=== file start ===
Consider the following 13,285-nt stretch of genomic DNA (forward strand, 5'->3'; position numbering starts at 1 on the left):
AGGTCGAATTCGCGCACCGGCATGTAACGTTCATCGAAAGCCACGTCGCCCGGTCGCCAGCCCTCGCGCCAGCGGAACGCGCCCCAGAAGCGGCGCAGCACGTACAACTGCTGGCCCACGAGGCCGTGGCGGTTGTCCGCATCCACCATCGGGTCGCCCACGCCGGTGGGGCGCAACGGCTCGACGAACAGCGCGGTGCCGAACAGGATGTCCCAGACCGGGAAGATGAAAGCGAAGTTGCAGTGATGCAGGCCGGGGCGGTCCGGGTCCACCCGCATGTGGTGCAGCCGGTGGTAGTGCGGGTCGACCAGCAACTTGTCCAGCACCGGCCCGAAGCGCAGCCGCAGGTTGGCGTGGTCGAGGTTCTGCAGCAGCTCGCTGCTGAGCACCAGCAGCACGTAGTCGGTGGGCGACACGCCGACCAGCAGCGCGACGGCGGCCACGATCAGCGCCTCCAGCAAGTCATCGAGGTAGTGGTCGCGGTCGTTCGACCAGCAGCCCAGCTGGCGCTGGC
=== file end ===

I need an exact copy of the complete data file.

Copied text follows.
Consider the following 13,285-nt stretch of genomic DNA (forward strand, 5'->3'; position numbering starts at 1 on the left):
AGGTCGAATTCGCGCACCGGCATGTAACGTTCATCGAAAGCCACGTCGCCCGGTCGCCAGCCCTCGCGCCAGCGGAACGCGCCCCAGAAGCGGCGCAGCACGTACAACTGCTGGCCCACGAGGCCGTGGCGGTTGTCCGCATCCACCATCGGGTCGCCCACGCCGGTGGGGCGCAACGGCTCGACGAACAGCGCGGTGCCGAACAGGATGTCCCAGACCGGGAAGATGAAAGCGAAGTTGCAGTGATGCAGGCCGGGGCGGTCCGGGTCCACCCGCATGTGGTGCAGCCGGTGGTAGTGCGGGTCGACCAGCAACTTGTCCAGCACCGGCCCGAAGCGCAGCCGCAGGTTGGCGTGGTCGAGGTTCTGCAGCAGCTCGCTGCTGAGCACCAGCAGCACGTAGTCGGTGGGCGACACGCCGACCAGCAGCGCGACGGCGGCCACGATCAGCGCCTCCAGCAAGTCATCGAGGTAGTGGTCGCGGTCGTTCGACCAGCAGCCCAGCTGGCGCTGGC